There are either eight, ten, or eleven John Muir Trail mountain passes, depending on how you count them. I tend to say eight, because that’s the number of major passes there are on the trail. They are: Donohue, Silver, Selden, Muir, Mather, Pinchot, Glen, and Forester. (You can check this out for more background on each.)
A thru-hiker will climb Cathedral Pass and Island Pass as well, but they are far less dramatic, and many hikers don’t even know when they’ve arrived at the top. Most of the major passes have signs announcing that you have reached the top—which are superfluous—while the minor passes go unsigned. That is too bad; a sign telling me where Cathedral and Island passes actually are would be useful!
The eleventh pass is Trail Crest, on the way down to Whitney Portal, after summiting Mount Whitney. Technically, it isn’t on the JMT.
Which brings me back to the big eight.
There are two primary strategies to get over them safely and with enough remaining energy to negotiate the sometimes just-as-difficult descent. I call them “Rest at the Bottom” and “Getting There Early.”
Rest at the Bottom. The primary objective of my first thru-hike was to finish. Sure, I intended to stay safe and leave no trace, but all other considerations were relegated to secondary importance compared to finishing the hike. With that in mind, and with the passes (especially the last four, which I would tackle in four consecutive days) casting a long shadow over my limited self-confidence, I was determined to give myself the best chance to make it over each pass.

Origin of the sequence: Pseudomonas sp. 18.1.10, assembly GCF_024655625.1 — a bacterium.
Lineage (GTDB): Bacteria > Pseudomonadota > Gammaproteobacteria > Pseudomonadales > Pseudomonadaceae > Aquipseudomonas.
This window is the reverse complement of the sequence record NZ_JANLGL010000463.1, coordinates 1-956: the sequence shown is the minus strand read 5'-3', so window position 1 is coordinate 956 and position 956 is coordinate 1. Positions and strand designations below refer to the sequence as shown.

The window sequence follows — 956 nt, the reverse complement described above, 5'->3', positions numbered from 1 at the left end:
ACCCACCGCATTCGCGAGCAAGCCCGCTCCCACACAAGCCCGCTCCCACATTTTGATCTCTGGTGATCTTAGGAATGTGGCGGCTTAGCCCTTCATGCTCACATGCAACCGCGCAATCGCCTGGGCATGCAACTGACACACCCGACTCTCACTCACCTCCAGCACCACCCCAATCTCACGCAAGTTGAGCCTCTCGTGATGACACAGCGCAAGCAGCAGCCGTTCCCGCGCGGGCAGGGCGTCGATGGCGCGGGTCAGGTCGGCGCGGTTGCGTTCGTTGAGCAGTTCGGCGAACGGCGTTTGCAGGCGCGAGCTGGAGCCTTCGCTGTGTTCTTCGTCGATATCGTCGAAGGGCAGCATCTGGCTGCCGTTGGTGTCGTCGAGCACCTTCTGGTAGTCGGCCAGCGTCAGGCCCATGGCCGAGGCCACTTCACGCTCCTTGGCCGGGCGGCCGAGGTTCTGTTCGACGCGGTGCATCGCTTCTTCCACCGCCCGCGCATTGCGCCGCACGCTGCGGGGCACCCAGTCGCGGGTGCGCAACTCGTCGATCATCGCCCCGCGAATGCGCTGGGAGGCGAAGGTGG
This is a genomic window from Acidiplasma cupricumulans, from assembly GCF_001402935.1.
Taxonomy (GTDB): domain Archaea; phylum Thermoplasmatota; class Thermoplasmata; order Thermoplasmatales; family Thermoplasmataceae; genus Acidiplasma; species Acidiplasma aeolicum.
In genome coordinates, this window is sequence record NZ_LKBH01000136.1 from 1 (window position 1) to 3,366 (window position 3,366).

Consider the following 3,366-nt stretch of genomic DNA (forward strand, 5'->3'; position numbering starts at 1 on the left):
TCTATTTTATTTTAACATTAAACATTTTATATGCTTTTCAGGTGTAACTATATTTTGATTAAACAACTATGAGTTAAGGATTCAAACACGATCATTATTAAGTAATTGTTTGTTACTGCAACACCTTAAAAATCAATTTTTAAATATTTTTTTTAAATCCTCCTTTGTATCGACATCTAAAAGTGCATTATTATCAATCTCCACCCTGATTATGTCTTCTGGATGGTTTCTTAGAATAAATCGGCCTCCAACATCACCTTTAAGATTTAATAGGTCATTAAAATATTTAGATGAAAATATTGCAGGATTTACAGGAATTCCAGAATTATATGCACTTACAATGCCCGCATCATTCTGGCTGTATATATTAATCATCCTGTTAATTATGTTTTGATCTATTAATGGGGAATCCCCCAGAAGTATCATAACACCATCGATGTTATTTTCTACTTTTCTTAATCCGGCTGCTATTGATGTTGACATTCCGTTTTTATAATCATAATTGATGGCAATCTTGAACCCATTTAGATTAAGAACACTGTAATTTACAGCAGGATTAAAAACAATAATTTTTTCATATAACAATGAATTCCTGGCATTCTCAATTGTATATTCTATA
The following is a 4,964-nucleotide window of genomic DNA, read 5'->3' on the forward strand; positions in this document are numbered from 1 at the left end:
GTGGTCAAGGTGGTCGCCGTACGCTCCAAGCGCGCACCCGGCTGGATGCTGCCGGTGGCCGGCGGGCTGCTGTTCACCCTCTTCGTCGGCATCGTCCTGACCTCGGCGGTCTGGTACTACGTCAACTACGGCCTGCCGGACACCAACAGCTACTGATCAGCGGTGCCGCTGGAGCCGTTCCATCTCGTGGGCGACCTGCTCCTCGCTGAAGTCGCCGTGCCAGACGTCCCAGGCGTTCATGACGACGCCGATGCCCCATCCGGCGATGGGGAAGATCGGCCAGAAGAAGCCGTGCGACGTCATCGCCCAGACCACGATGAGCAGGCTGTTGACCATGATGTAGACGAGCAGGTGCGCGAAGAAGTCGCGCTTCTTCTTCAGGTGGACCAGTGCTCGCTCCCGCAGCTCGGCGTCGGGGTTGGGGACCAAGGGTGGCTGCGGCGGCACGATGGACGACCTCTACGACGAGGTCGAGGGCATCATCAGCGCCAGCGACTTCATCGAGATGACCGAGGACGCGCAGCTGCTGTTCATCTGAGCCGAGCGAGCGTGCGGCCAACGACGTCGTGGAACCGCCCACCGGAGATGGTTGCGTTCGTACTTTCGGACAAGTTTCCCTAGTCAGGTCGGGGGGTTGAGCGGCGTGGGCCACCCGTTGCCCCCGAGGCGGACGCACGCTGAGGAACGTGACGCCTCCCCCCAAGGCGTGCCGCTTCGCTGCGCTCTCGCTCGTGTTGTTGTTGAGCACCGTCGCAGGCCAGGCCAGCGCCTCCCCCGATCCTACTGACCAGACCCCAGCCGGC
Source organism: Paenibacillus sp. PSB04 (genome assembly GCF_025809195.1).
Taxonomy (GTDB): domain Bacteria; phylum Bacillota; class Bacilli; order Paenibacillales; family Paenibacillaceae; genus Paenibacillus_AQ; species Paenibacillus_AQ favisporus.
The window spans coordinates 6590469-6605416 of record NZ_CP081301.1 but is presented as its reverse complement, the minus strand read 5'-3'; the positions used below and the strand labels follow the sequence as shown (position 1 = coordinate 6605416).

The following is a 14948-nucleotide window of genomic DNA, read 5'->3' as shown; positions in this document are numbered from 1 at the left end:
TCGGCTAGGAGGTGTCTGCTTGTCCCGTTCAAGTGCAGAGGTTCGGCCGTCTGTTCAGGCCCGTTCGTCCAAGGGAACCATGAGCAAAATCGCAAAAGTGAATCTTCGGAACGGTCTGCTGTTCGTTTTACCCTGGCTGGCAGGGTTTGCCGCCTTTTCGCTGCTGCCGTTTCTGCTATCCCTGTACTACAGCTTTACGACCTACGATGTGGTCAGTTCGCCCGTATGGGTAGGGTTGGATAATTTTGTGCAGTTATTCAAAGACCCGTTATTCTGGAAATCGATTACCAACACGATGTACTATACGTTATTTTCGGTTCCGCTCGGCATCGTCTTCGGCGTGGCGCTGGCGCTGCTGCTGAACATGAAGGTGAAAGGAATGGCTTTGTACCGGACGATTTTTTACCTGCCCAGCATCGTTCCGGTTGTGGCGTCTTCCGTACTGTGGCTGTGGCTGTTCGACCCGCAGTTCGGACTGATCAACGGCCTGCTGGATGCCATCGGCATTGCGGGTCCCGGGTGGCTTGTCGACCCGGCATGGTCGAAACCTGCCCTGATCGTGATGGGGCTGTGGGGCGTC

That meant two things: sleep at as low an elevation as possible the night before, because, generally, the lower I slept the better I slept, and avoid climbing at the end of the day, when I was most spent. That’s exactly what I did. In all but two cases I spent the night before a pass at the lowest point within a day’s hike (for me).
This plan worked great! In each instance I made it over the passes handily. It was a great psychological boost to know that the afternoon miles were often going to be all downhill. The only drawback was that on a couple of occasions—Glen Pass and Forester Pass—I didn’t reach the top until early afternoon. Fortunately, the days were thunderstorm-free.
Getting There Early. My priorities for the second thru-hike were different. I knew that I could hike the miles; this time I was determined to enjoy the experience a little more. Part of “enjoying the experience a little more” was camping at spots that I had walked past the first time. Many of those spots, like Marie Lake and the Rae Lakes area, happened to be close to the tops of passes. With one thru-hike behind me, and with a little more self-confidence on this second trip, I decided that a climb in the afternoon, even if I was a bit worn out, wasn’t so bad. I even finished one day with the Golden Staircase!
The additional benefit was that I was off the pass early, which was good, because I had thunder, lightning, rain, and even some snow and hail the second time around.
Which way is right? I’d be hard pressed to call either one “wrong.” Still, next year, when my wife and I hike the trail, you’ll find us at the top of the major passes early in the day. At least for us, getting to the top early is the way to go.
Good hiking, Ray